Epilachna peanulata (Fig. 25). Body gradually narrowed anteriad and apicad, making lateral margins (from mesothorax) rounded. General coloration is yellowish with brown or brownish patches; dark-brown setae are usually on brown patches and yellowish-white setae in remaining areas. Head remains darker on two small patches on frons, eyes, antennae, apices of mandibles, palpi and basis of femora. Pronotum is darker on two transverse bands near posterior margin and two triangular-elongate areas near anterior margin, almost reaching base; dark-brown setae are at margins and on brown patches, and whitish setae are on remaining areas. Mesonotum is darker on four small patches near middle, each with one or two dark-brown setae. Metanotum is darker in a transverse basal band including hind angles; two darker tubercles are near middle; a few dark-brown setae are on each side and three on each median tubercle. Anterior pterotheca with three longitudinal darker bands and four irregular rows of dark-brown setae. Abdomen is described so. Tergite I with two small darker patches laterally near posterior margin; tergite II, with four small darker patches on each side; tergites III–V, each with one large transverse darker band on each side; tergite VI with two small darker patches on each side; each tergite with a few dark-brown setae on each side and many yellowish-white setae.

Material examined. Brazil. Paraná: Curitiba. R. Marinoni col., 3 pupae (MZ6776).

Epilachna spreta (Fig. 26). Abdomen abruptly narrowed at apex making lateral margins straight until tergite IV and narrowed apicad thereafter. General coloration is brownish-yellow with brownish or reddish-brown areas or patches and reddish-brown setae, short or moderately long. Head is with darker eyes and a longitudinal narrow band at frons, near each eye. Pronotum is brownish except on lateral band, one-fourth pronotum width, brownish-yellow; one triangular brown patch on each side, near middle; setae at margins and on two rounded areas near middle. Meso- and metanotum are brownish except on longitudinal median band, brownish-yellow; setae are distributed by almost all tergites, except on longitudinal median band. Anterior pterotheca is with four darker longitudinal bands, each with one irregular row of setae. Abdomen is described as: tergite I with three darker patches on each side; tergites II–IV, each with one darker transverse band on each side near posterior margin and one or two small bands near anterior margin; tergites I–IV with two weak tubercles near middle; tergite V with one small transverse band on each side, near posterior margin; setae of abdomen more concentrated near middle and posterior margin. Each abdominal tergite is with two rounded clearer spots near middle.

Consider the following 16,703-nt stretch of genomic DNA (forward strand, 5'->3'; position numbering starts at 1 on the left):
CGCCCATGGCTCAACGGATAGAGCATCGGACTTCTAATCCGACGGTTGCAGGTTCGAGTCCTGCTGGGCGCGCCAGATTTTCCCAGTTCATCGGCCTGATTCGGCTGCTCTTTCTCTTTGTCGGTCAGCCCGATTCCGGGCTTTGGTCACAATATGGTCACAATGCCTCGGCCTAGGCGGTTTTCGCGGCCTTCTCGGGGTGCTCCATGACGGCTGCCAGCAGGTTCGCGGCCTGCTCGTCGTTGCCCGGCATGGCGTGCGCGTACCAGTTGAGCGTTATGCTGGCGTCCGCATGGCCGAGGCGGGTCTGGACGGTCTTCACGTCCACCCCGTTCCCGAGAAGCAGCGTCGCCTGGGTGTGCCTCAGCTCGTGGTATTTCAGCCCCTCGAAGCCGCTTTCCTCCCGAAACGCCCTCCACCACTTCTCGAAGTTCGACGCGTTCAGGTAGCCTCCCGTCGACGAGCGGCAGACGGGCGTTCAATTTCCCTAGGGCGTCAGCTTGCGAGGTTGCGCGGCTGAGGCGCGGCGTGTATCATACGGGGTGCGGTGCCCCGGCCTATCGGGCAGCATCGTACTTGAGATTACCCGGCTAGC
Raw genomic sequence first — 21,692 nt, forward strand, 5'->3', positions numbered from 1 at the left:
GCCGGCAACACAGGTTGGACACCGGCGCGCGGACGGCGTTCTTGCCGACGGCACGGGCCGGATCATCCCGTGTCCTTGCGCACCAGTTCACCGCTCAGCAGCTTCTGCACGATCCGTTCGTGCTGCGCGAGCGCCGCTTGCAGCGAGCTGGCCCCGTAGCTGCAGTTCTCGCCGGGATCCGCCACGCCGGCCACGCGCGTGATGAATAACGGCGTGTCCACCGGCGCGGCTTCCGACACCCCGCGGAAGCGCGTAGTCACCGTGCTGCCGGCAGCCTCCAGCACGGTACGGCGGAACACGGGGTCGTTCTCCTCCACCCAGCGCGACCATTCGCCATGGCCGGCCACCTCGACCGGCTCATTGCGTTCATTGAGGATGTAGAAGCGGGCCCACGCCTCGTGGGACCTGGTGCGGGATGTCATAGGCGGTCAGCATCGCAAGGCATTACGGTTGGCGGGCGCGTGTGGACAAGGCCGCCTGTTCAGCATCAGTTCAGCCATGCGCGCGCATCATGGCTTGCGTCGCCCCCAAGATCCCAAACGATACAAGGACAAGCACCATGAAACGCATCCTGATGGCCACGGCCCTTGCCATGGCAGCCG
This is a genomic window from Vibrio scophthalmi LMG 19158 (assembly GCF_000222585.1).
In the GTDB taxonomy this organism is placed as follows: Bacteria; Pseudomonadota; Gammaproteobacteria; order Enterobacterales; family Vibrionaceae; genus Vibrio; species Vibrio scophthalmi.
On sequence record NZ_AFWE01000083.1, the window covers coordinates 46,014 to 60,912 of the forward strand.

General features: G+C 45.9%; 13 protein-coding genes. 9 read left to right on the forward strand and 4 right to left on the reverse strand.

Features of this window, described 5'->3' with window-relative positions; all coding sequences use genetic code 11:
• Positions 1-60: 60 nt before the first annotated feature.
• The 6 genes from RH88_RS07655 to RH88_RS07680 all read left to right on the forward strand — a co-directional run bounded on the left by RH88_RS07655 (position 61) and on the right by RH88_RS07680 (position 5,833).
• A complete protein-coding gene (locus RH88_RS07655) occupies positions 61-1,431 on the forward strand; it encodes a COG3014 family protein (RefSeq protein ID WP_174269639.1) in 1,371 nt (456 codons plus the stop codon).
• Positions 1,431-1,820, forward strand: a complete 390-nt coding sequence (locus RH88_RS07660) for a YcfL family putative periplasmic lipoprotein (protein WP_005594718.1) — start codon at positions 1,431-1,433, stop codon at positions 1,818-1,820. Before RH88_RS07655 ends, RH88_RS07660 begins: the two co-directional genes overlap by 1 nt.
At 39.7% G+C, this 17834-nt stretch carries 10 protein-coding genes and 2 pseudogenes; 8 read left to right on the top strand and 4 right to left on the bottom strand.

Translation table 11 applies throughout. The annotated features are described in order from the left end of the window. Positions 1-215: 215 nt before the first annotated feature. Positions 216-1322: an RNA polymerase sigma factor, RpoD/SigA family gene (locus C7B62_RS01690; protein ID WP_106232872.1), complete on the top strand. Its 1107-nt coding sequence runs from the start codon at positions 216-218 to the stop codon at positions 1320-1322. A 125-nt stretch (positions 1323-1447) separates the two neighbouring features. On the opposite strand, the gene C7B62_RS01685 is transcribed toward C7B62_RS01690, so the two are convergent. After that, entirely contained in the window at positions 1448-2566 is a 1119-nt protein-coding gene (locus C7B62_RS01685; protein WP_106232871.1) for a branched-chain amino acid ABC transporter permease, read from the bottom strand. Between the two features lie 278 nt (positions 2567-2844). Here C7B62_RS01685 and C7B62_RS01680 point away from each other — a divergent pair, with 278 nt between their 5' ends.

Material examined. Brazil. Paraná: Curitiba, R. Marinoni col., 2 pupae (MZ6756).

Epilachna vigintioctopunctata (Figs. 6–8, 21). Body gradually narrowed anteriad and apicad, making lateral margins (from mesothorax) rounded. General coloration is yellowish-white with dorsal areas and setae are brown or brownish. Head (except narrow longitudinal median band), eyes, antennae, apices of palpi, femora and tarsi are darker. Pronotum is brown, clearer laterally, with four small tubercles on anterior half, disposed in a transverse line; densely covered by setae, more concentrated near margins. Mesonotum is totally brown, darker at hind angles; narrow longitudinal yellowish-white band at median and each side at base of pterotheca; two tubercles are near anterior margin; setae are more concentrated near middle on basal half. Metanotum is brown, darker at hind angles; narrow, longitudinal, median yellowish-white band at middle; setae are more concentrated near middle on basal two-thirds. Anterior pterotheca is brown and densely setose dorsally and laterally; setae are very long. Abdomen: tergites I–VI are almost totally brown and densely setose; each with two whitish patches and two scars on each side. This species is the darkest, with the longest setae on anterior pterothecae.

Biological notes

Species of Epilachna feed especially on Cucurbitaceae and Solanaceae; E. vigintioctopunctata is a pest of solanaceous crops, such as potatoes and eggplants in Asia. This species was reported for the first time in Brazil in the state of Paraná, feeding on wild cucurbit vines (species unknown). In 1991 it was collected on pepper plant (Piper nigrum L.) and Solanum americanum Mill. (maria-preta) (Schroder et al., 1993). Araujo-Siqueira and Almeida (2004) reared this species in laboratory, where it fed on Lycopersicum esculentum Mill. (Solanaceae) (tomato plant).